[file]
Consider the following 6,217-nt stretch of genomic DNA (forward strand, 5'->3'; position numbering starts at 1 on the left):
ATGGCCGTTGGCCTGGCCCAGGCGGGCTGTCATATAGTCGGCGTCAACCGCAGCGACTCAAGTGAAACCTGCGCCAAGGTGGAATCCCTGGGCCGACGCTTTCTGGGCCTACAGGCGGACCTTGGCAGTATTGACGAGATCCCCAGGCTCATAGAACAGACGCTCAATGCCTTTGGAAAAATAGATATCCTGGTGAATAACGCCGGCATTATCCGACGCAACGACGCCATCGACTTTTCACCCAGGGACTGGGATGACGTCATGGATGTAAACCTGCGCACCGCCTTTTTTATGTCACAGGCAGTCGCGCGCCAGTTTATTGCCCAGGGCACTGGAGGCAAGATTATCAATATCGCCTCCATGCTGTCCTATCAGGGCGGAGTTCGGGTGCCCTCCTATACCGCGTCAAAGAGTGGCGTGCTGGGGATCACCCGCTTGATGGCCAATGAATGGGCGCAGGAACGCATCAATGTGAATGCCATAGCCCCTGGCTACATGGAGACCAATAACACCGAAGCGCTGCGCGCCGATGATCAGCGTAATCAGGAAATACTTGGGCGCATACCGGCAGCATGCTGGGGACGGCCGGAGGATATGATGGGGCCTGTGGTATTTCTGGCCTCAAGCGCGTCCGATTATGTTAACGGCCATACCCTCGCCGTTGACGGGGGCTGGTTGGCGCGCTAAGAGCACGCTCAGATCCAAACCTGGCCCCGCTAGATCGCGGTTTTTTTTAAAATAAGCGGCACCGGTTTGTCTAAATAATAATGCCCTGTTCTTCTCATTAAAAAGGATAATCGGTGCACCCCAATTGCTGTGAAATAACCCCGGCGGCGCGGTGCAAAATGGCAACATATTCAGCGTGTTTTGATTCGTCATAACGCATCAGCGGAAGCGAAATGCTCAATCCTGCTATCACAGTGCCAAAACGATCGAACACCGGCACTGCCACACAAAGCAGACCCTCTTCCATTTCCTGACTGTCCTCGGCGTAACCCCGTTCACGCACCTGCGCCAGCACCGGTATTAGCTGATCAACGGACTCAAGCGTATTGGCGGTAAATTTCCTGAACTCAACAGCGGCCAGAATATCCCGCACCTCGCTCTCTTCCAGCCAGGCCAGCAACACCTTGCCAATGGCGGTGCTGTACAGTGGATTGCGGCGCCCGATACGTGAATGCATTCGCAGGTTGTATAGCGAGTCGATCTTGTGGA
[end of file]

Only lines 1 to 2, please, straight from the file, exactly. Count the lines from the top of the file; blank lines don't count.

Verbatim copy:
Consider the following 6,217-nt stretch of genomic DNA (forward strand, 5'->3'; position numbering starts at 1 on the left):
ATGGCCGTTGGCCTGGCCCAGGCGGGCTGTCATATAGTCGGCGTCAACCGCAGCGACTCAAGTGAAACCTGCGCCAAGGTGGAATCCCTGGGCCGACGCTTTCTGGGCCTACAGGCGGACCTTGGCAGTATTGACGAGATCCCCAGGCTCATAGAACAGACGCTCAATGCCTTTGGAAAAATAGATATCCTGGTGAATAACGCCGGCATTATCCGACGCAACGACGCCATCGACTTTTCACCCAGGGACTGGGATGACGTCATGGATGTAAACCTGCGCACCGCCTTTTTTATGTCACAGGCAGTCGCGCGCCAGTTTATTGCCCAGGGCACTGGAGGCAAGATTATCAATATCGCCTCCATGCTGTCCTATCAGGGCGGAGTTCGGGTGCCCTCCTATACCGCGTCAAAGAGTGGCGTGCTGGGGATCACCCGCTTGATGGCCAATGAATGGGCGCAGGAACGCATCAATGTGAATGCCATAGCCCCTGGCTACATGGAGACCAATAACACCGAAGCGCTGCGCGCCGATGATCAGCGTAATCAGGAAATACTTGGGCGCATACCGGCAGCATGCTGGGGACGGCCGGAGGATATGATGGGGCCTGTGGTATTTCTGGCCTCAAGCGCGTCCGATTATGTTAACGGCCATACCCTCGCCGTTGACGGGGGCTGGTTGGCGCGCTAAGAGCACGCTCAGATCCAAACCTGGCCCCGCTAGATCGCGGTTTTTTTTAAAATAAGCGGCACCGGTTTGTCTAAATAATAATGCCCTGTTCTTCTCATTAAAAAGGATAATCGGTGCACCCCAATTGCTGTGAAATAACCCCGGCGGCGCGGTGCAAAATGGCAACATATTCAGCGTGTTTTGATTCGTCATAACGCATCAGCGGAAGCGAAATGCTCAATCCTGCTATCACAGTGCCAAAACGATCGAACACCGGCACTGCCACACAAAGCAGACCCTCTTCCATTTCCTGACTGTCCTCGGCGTAACCCCGTTCACGCACCTGCGCCAGCACCGGTATTAGCTGATCAACGGACTCAAGCGTATTGGCGGTAAATTTCCTGAACTCAACAGCGGCCAGAATATCCCGCACCTCGCTCTCTTCCAGCCAGGCCAGCAACACCTTGCCAATGGCGGTGCTGTACAGTGGATTGCGGCGCCCGATACGTGAATGCATTCGCAGGTTGTATAGCGAGTCGATCTTGTGGA